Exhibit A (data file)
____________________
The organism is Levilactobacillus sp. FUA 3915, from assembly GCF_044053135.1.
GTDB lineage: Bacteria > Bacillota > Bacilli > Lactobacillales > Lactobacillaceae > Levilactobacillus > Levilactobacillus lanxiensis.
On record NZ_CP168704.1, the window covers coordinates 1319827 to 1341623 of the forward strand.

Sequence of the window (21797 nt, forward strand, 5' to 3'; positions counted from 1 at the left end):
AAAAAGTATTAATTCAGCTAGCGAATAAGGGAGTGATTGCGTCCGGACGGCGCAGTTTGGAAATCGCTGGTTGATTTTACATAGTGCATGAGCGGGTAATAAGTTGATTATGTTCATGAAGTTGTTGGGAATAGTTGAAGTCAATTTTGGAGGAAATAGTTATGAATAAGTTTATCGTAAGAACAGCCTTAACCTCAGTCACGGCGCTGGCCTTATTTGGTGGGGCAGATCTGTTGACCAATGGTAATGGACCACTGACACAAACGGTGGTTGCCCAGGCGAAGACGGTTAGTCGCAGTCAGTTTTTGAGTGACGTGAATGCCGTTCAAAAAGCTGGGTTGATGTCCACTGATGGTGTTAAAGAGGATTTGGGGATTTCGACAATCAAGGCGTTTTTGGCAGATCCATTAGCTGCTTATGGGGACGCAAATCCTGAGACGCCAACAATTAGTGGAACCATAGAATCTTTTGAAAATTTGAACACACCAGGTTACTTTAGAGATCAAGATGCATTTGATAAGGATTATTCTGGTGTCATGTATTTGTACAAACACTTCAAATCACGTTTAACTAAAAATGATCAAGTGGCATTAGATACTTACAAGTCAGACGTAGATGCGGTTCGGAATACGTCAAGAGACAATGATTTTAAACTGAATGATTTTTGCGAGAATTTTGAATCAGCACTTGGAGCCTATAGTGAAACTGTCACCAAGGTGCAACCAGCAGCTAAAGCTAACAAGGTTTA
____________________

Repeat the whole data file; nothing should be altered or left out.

The organism is Levilactobacillus sp. FUA 3915, from assembly GCF_044053135.1.
GTDB lineage: Bacteria > Bacillota > Bacilli > Lactobacillales > Lactobacillaceae > Levilactobacillus > Levilactobacillus lanxiensis.
On record NZ_CP168704.1, the window covers coordinates 1319827 to 1341623 of the forward strand.

Sequence of the window (21797 nt, forward strand, 5' to 3'; positions counted from 1 at the left end):
AAAAAGTATTAATTCAGCTAGCGAATAAGGGAGTGATTGCGTCCGGACGGCGCAGTTTGGAAATCGCTGGTTGATTTTACATAGTGCATGAGCGGGTAATAAGTTGATTATGTTCATGAAGTTGTTGGGAATAGTTGAAGTCAATTTTGGAGGAAATAGTTATGAATAAGTTTATCGTAAGAACAGCCTTAACCTCAGTCACGGCGCTGGCCTTATTTGGTGGGGCAGATCTGTTGACCAATGGTAATGGACCACTGACACAAACGGTGGTTGCCCAGGCGAAGACGGTTAGTCGCAGTCAGTTTTTGAGTGACGTGAATGCCGTTCAAAAAGCTGGGTTGATGTCCACTGATGGTGTTAAAGAGGATTTGGGGATTTCGACAATCAAGGCGTTTTTGGCAGATCCATTAGCTGCTTATGGGGACGCAAATCCTGAGACGCCAACAATTAGTGGAACCATAGAATCTTTTGAAAATTTGAACACACCAGGTTACTTTAGAGATCAAGATGCATTTGATAAGGATTATTCTGGTGTCATGTATTTGTACAAACACTTCAAATCACGTTTAACTAAAAATGATCAAGTGGCATTAGATACTTACAAGTCAGACGTAGATGCGGTTCGGAATACGTCAAGAGACAATGATTTTAAACTGAATGATTTTTGCGAGAATTTTGAATCAGCACTTGGAGCCTATAGTGAAACTGTCACCAAGGTGCAACCAGCAGCTAAAGCTAACAAGGTTTA